The Housing Bill, which is working its way through the Lords as I write is something that we should all be aware of as it will have an effect throughout the South West.
Tied up with the Housing Bill and an essential part of it is the process of devolution of the South West and the role of the Local Enterprise Partnership.
Firstly a lot has been said about the impact on social housing and on housing associations if the bill goes through, but just as important is the impact on planning.
At the moment, it’s core to the planning system that locally elected people make local decisions on new developments.
This Bill changes that. It empowers the Secretary of State to give “permission in principle” to certain applications. Councils will be unable to turn down these type of applications.
This Bill also removes an important opportunity to object. When ‘permission in principle’ is given for a piece of land, you won’t be able to object to the development as a whole.
This isn’t just going to happen for one or two developments. Secretary of State Greg Clark says that 90% of all suitable registered Brownfield land will have permission in principle by 2020. This could be around 55,000 hectares in England – the same as 80,000 football pitches. Brownfield sites within AONB will also be affected as the Bill stands at the moment, which could affect the South Hams.
At the moment there are no limits on what could be built on brownfield sites and as councils will no longer be able to affect decisions or local people object, in principle this could mean large commercial developments.
An amendment was tabled just before Christmas, which various MPs have described as the privatisation of planning. This states that a developer can ask for a private individual to process the planning application rather than the local authority. This has been described as the ‘last shreds of the democratic process that safeguards how our communities are made, putting power instead in the hands of developers.’ There has also been concern that this could lead to the potential for corruption and conflict of interest.
This is where the LEP and the devolution process comes in. The LEP, known in our area as the heart of the south west LEP and covering Devon and Somerset, is basically a government business quango set up in 2011 to bid for money for local schemes and help determine local economic priorities and lead economic growth and job creation within the local area.
Their role seems to have grown since then. Our MP, Sarah Wollaston has described them as an important player in our future. The LEP is run by unelected volunteers from the business sector and local councils, their meetings are held in private and their minutes not normally published. There are concerns over accountability and transparency. Our LEP board is a mixture of councillors and business men, mostly it seems with interest in construction and transport. They are very well funded, they have a budget at the moment of £4 bn, which comes from DEFRA and the EU and an enormous amount of influence. They are leading our devolution bid and have created statements of intent to support their bid. At the moment they are pouring million into financing Hinckley power plant. This is their website -http://www.heartofswlep.co.uk/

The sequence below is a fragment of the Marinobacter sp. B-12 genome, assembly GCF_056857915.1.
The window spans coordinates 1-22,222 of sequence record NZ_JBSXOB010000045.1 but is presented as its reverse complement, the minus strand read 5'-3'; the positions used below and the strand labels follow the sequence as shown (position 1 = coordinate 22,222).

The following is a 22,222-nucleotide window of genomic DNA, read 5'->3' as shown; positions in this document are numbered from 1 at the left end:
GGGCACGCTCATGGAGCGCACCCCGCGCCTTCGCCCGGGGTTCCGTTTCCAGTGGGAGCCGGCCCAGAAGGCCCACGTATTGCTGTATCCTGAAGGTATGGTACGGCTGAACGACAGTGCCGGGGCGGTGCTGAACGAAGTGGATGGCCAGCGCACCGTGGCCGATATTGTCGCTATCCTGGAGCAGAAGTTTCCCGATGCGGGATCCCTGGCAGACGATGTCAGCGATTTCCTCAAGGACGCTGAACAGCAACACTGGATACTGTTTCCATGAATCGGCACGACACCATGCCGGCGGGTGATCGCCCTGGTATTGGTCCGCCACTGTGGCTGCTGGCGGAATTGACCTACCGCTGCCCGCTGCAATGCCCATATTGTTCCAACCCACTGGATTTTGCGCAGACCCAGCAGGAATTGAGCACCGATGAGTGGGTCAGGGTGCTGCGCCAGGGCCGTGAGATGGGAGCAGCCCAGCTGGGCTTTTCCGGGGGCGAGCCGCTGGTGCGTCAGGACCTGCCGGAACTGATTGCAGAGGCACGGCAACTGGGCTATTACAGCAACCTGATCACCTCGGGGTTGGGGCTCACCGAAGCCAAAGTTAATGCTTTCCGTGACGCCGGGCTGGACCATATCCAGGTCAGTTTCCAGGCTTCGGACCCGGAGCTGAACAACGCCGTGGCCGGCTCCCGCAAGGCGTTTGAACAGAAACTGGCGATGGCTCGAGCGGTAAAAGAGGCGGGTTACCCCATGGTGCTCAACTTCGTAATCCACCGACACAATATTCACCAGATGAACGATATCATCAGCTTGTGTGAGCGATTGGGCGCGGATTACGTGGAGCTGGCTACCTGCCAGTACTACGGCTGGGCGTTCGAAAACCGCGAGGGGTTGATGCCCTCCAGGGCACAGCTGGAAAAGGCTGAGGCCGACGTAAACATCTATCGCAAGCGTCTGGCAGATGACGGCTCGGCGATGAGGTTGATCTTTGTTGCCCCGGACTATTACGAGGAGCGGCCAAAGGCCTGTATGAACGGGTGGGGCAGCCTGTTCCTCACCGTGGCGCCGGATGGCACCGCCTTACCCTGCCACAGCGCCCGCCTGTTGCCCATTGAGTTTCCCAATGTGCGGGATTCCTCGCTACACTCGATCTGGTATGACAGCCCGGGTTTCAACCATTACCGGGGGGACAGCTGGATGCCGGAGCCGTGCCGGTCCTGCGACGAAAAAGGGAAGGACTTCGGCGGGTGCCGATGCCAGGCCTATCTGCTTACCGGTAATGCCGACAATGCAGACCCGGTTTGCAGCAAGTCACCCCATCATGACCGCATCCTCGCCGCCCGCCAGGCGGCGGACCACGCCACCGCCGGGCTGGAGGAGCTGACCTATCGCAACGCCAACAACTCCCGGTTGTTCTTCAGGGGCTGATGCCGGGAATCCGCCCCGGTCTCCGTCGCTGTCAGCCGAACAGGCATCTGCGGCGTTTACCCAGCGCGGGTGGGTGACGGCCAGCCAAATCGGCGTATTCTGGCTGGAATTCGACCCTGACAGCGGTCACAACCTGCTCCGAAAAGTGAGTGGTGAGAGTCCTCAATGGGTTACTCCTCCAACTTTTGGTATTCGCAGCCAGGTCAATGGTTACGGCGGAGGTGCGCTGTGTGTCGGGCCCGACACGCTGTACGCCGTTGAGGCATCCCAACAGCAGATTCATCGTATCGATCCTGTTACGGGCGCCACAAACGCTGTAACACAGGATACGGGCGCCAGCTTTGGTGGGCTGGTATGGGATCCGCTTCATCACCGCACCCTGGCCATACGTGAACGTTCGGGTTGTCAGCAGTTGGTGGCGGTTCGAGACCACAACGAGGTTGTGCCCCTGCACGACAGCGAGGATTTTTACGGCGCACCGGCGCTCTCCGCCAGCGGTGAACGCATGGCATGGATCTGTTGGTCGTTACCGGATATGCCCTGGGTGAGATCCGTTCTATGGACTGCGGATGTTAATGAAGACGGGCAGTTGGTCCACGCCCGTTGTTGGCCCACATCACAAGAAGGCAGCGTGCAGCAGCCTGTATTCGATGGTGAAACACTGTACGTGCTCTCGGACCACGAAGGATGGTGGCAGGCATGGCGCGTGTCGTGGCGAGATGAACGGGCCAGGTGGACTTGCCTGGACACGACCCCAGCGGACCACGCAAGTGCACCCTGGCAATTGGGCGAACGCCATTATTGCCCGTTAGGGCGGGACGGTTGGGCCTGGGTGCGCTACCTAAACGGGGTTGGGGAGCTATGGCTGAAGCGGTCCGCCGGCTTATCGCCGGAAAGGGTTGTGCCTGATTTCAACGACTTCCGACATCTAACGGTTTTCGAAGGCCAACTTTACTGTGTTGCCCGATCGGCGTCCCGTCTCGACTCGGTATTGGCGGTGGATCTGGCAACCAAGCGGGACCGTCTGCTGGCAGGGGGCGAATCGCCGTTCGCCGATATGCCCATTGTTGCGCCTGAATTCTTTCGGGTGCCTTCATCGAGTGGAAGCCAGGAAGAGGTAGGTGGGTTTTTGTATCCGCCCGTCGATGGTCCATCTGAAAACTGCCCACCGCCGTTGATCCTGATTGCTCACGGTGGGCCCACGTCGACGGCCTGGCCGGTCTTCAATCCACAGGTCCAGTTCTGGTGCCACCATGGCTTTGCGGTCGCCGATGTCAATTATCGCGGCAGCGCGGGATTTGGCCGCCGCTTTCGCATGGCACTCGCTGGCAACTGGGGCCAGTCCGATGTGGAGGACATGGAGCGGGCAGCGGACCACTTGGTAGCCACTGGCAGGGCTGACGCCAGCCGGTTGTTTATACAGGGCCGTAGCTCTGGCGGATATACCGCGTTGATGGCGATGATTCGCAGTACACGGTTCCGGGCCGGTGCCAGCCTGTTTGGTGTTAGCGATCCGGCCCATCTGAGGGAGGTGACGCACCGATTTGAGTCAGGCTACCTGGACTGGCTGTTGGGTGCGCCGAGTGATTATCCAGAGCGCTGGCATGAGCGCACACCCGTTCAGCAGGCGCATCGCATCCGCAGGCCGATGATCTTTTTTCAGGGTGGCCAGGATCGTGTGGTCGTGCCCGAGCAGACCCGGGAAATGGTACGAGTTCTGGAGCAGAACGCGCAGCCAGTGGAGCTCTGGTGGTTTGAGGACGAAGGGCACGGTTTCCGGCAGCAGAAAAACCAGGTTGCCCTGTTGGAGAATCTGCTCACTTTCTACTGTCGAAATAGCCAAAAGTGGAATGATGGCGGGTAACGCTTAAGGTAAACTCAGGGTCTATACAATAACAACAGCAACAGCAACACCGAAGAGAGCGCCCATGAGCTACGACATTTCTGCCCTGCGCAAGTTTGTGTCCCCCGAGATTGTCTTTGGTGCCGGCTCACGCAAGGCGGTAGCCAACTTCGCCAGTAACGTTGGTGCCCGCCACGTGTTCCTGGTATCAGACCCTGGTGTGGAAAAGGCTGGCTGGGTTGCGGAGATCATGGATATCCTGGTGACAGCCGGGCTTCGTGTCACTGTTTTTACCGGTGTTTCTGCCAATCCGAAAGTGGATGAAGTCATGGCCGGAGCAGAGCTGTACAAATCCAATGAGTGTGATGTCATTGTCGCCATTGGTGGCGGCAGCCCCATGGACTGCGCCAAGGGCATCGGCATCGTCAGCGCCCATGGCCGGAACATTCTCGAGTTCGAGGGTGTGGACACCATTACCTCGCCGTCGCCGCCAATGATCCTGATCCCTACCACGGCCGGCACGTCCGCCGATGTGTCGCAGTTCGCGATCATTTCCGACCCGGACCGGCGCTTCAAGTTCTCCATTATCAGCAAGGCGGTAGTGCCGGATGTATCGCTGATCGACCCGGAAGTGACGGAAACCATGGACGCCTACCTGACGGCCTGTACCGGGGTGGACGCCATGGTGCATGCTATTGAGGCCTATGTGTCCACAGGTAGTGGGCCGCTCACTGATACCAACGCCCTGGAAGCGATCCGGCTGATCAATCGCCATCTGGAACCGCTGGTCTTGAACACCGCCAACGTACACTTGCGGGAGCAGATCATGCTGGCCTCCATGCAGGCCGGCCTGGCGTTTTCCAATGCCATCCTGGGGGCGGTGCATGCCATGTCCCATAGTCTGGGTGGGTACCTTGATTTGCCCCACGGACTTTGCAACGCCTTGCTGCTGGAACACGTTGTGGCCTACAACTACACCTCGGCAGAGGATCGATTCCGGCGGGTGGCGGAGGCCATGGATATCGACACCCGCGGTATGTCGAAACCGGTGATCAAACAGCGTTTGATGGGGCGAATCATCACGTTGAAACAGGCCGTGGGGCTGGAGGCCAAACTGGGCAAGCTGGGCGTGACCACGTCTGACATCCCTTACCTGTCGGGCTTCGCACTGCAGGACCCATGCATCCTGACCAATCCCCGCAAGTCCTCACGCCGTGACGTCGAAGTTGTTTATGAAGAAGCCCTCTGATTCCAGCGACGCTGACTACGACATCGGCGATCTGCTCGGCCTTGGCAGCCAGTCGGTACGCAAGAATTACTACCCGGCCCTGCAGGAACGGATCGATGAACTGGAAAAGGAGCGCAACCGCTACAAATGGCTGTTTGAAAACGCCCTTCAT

There is concern among councillors and our MP that the LEP is focused mainly on growth and not on sustainability or the environment. Their statement of intent shows their vision of the South West to be a series of growth hubs and bypasses. I talked to them on the phone and was told that growth hubs could mean out of town business centres linked by by-passes and surrounded by new houses, much like Cranbrook new town outside Exeter. Totnes is identified as a growth hub on their plan. It seems there are plans to turn the area between Torbay and the A38 into an urban corridor. Whatever you think of these plans, the main point I can see, is that they have no public mandate to do this. There has been no consultation and no public discourse.
I personally do not want to see Totnes turned into a business hub or the surrounding countryside to be concreted over. Chris Hassell has described the situation as ‘this so-called devolution is not to give us freedom from Westminster control but rather to give business interests a free hand to push ahead with development of the rural west country in the image of the industrial `hubs` of NW, NE, SE, and midlands.’
If you are interested or concerned about devolution, the LEP and the Housing Bill you can find more information on these websites
Please note the 179,000 houses to be built before 2030